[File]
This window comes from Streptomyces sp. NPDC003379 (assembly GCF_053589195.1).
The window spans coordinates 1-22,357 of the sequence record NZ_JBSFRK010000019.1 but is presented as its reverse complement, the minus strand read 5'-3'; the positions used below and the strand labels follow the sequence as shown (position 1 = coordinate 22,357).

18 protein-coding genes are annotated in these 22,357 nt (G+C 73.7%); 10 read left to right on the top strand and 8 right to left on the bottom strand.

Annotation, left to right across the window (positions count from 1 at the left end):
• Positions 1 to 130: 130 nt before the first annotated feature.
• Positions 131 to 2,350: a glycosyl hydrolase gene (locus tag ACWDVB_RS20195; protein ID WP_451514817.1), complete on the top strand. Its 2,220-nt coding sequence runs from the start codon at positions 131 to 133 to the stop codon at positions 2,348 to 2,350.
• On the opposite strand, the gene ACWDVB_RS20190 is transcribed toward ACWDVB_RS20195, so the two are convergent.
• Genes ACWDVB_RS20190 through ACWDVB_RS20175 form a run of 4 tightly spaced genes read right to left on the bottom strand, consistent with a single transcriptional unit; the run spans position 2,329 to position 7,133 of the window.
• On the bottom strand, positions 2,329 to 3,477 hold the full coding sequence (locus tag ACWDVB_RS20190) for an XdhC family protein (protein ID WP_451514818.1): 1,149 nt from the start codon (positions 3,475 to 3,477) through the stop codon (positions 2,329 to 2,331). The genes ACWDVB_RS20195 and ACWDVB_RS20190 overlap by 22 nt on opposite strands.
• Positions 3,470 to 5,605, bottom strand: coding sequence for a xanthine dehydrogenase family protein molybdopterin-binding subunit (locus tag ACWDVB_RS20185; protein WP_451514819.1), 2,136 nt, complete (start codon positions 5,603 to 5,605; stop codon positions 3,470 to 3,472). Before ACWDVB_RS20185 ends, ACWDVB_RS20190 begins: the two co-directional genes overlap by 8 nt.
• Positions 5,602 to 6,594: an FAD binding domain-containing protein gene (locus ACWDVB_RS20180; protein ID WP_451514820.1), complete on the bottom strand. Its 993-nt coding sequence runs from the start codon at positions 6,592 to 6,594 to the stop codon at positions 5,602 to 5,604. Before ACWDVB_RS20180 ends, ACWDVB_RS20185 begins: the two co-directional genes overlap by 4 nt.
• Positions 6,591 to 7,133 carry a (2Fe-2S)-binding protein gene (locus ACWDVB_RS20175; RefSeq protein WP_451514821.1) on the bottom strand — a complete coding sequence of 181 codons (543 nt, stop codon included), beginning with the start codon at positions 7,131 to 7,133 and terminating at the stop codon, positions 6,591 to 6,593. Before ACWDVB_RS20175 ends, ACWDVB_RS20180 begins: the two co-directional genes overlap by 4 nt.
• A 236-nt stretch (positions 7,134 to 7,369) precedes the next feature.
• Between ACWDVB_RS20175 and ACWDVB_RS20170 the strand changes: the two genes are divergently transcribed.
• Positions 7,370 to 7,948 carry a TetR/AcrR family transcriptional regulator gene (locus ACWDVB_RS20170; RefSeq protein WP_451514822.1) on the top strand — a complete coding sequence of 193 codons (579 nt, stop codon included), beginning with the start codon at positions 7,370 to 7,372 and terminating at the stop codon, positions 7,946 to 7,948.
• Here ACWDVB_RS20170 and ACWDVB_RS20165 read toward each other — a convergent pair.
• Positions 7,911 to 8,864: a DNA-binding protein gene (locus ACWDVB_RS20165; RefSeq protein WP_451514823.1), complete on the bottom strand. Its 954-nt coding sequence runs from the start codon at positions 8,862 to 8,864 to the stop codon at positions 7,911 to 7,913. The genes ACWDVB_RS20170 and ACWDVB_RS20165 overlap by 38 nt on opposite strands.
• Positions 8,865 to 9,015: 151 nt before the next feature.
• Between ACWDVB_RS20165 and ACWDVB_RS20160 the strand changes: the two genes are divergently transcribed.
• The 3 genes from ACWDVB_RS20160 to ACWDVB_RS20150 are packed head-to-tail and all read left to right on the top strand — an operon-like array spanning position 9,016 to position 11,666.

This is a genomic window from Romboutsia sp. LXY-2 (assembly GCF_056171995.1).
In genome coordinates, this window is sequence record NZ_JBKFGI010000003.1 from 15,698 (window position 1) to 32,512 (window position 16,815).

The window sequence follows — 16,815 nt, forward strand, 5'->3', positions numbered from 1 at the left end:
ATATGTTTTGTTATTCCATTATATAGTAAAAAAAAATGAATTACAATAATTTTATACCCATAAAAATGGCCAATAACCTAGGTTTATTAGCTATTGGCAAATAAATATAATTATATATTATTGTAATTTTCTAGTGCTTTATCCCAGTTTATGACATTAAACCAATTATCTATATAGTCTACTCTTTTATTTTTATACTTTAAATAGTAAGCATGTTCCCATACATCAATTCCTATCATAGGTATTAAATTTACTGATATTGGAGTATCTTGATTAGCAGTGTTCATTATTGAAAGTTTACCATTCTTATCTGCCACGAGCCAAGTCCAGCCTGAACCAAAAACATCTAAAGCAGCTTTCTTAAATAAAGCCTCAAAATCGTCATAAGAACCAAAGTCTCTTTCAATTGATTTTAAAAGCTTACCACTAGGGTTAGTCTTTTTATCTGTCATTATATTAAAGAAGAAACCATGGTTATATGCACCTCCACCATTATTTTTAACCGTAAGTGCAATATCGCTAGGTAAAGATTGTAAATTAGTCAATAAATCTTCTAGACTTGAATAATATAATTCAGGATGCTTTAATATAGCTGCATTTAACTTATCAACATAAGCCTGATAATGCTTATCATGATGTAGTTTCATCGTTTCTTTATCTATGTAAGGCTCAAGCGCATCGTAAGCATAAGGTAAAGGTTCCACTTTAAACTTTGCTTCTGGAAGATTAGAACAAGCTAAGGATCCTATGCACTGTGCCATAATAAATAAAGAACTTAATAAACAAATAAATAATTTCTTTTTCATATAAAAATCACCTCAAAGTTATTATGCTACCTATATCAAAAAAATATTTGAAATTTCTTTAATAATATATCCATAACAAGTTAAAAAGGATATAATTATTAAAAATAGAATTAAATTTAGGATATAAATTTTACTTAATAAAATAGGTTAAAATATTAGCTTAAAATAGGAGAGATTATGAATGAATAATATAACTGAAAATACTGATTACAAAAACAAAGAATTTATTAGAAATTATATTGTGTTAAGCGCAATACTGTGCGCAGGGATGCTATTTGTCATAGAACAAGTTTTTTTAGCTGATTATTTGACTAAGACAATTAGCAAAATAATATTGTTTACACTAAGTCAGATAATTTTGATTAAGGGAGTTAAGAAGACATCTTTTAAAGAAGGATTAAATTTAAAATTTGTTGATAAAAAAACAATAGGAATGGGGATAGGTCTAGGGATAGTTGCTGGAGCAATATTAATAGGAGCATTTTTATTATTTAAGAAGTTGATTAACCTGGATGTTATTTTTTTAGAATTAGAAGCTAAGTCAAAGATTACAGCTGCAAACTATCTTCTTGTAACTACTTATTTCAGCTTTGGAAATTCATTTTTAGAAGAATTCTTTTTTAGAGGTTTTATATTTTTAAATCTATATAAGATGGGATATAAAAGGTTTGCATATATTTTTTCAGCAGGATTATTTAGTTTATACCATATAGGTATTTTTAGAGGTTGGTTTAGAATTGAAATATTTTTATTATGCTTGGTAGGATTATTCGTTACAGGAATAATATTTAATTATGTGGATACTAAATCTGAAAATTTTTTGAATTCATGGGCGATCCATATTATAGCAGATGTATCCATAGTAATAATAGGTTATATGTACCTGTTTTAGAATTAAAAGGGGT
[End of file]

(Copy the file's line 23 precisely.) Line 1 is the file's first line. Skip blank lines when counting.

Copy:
The window sequence follows — 16,815 nt, forward strand, 5'->3', positions numbered from 1 at the left end: